Any cut to the deeming rate will erode the budget surplus, with a reduction from 3.25 per cent to 2.25 per cent likely to cost the Commonwealth $1 billion over four years.
Seniors Australia chief advocate Ian Henschke said the government had saved large sums on pension payments by keeping the deeming rate too high for too long and that this proved the power to set the rate should be handed to an independent authority.
What is deeming?
- Deeming is a set of rules used to work out the income created from financial assets.
- It assumes these assets earn a set rate of income, no matter what they really earn.
- The main types of financial assets include savings accounts and term deposits, managed investments and listed shares.
- Deemed income is then included in the income test when people apply for a pension.
- The income test is used to work out how much the government will pay.
“To leave it as a political tool for balancing the budget is just unconscionable,” Mr Henschke said.
“It has to be taken away from the politicians. If you want to have a fair system it must be a system people can trust.
“You cannot allow the politicians to use pensioners as a political football and to balance the budget on the back of the most vulnerable people in the country.”
Council on the Ageing chief executive Ian Yates said the government should set up a transparent review of the deeming rate or use its new retirement incomes review, announced on May 22, to set up a new way to set the rate.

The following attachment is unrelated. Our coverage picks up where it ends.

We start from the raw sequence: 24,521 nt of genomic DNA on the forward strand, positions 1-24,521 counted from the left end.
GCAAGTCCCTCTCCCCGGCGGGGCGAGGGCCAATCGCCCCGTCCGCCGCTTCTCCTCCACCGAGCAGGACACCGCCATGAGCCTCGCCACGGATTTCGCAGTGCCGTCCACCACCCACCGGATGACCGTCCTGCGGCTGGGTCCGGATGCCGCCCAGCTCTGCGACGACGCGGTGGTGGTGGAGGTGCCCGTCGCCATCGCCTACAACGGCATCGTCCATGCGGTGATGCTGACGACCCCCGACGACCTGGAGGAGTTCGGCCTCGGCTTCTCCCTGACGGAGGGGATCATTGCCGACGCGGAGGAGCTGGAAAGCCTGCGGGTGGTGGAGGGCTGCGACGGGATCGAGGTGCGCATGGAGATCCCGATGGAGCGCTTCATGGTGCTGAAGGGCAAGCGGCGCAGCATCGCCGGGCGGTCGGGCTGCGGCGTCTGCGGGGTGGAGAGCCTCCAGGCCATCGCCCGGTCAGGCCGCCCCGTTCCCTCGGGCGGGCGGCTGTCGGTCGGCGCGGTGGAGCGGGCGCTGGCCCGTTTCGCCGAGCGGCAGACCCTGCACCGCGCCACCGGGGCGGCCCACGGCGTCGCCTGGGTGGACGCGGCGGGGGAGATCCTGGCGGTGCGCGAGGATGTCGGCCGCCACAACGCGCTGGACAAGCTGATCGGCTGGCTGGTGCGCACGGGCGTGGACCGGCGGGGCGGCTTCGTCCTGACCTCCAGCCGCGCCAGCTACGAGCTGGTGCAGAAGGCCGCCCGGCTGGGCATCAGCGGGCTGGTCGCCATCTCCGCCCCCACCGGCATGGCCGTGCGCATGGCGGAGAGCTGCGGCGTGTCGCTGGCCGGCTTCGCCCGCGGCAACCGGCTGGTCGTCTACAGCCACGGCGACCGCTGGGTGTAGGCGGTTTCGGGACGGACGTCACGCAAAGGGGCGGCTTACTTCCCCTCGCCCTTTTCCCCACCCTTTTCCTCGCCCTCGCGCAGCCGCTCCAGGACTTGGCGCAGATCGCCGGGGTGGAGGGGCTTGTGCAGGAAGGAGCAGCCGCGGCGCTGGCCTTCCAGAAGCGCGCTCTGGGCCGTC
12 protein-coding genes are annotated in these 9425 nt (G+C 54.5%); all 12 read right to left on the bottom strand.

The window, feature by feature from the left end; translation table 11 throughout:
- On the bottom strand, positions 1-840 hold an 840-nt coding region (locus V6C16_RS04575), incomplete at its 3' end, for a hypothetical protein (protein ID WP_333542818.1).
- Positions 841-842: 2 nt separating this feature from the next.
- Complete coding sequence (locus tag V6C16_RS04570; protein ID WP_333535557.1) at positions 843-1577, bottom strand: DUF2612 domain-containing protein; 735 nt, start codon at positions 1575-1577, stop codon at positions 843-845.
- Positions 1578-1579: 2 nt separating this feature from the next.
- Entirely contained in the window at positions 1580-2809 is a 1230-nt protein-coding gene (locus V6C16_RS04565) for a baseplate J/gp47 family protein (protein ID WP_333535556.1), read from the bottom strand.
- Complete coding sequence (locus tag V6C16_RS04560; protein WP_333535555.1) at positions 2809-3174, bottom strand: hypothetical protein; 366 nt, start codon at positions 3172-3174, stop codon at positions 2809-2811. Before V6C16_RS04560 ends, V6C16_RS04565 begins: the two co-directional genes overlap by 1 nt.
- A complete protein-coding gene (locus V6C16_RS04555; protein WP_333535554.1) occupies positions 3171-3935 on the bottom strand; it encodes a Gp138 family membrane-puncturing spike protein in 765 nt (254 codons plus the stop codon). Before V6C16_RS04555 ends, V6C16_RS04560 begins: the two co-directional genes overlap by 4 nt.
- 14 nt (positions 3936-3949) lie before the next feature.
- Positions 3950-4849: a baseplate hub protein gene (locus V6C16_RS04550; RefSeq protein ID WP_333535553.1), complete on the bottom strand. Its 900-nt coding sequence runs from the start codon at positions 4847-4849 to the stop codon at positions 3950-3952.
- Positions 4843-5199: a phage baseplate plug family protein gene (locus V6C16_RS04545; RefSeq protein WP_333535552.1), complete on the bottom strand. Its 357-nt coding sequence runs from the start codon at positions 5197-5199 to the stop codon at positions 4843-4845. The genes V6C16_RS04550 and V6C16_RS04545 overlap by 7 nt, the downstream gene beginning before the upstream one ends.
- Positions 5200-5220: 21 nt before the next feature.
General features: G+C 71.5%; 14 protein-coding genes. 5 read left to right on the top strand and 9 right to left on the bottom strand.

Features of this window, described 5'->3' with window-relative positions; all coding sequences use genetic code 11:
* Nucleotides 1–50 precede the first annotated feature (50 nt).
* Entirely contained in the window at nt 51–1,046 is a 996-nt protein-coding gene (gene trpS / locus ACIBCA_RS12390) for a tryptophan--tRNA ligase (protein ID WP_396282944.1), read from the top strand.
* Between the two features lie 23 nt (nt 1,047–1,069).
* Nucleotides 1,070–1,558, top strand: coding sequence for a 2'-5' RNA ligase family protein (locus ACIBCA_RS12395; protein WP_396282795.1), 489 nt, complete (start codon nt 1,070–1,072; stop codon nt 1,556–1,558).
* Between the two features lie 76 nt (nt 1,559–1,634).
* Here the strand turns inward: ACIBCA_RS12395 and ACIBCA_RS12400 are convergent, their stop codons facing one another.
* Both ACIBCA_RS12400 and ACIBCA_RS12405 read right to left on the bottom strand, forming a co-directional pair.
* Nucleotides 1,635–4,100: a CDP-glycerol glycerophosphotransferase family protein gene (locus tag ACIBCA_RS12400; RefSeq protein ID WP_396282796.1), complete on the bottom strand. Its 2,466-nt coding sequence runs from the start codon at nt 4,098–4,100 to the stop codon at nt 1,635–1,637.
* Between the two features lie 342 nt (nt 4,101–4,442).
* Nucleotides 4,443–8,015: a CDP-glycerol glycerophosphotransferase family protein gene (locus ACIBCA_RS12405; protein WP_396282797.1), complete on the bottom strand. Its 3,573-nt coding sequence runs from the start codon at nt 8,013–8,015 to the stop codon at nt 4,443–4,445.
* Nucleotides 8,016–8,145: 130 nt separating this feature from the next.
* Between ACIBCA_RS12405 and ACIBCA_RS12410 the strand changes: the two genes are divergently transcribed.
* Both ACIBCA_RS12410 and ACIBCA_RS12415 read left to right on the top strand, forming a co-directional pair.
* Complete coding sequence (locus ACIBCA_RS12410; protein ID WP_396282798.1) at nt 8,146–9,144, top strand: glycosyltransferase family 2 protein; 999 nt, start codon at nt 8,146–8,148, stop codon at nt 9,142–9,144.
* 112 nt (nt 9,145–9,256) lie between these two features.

“The current situation is significant because it means people are losing money,” he said.
“It also undermines the integrity of the pension system for the rate to be discretionary. The government owes pensioners a degree of certainty.”
The government is preparing to adjust the deeming rate as soon as this week after a proposal is taken to the expenditure review committee of federal cabinet, but this may leave cabinet ministers with discretion to set the rate as they see fit.
Prime Minister Scott Morrison cut the deeming rate from 3.5 per cent to 3.25 per cent in February 2015, changing the official assumption about the earnings a part-pensioner can earn on assets over about $50,000 before losing pension payments.
Mr Morrison, the social security minister at the time, cut the “lower deeming rate” from 2 per cent to 1.75 per cent for assets worth up to about $50,000.
The government said the 2015 change led to an average payment increase of $83.20 a year for 770,000 part-pensioners and allowance recipients, suggesting a cost of about $64.1 million each year.
While the government has not released any costings for a further cut, pensioner groups believe the 3.25 per cent rate should fall to at least 2.25 per cent or below.
This would be four times the size of Mr Morrison’s previous decision and might cost $256 million a year, or $1 billion over the four years of the budget estimates.
“What I’m fearful of is that they will make some sort of concession which is nothing near what it should be,” Mr Henschke said.
Seniors Australia is calling for the deeming rate to change in line with term deposit rates in order to reflect real-world conditions, rather than be decided at the discretion of a minister.
The government indicated again on Sunday that it was about to change the rate.
“The government is always looking at what we can do for pensioners,” assistant finance minister Zed Seselja told Sky News on Sunday morning.
“We’re very much listening to the concerns raised by pensioner groups, peak bodies and others, and so obviously there may well be announcements coming.”
David Crowe is chief political correspondent for the Sydney Morning Herald and The Age.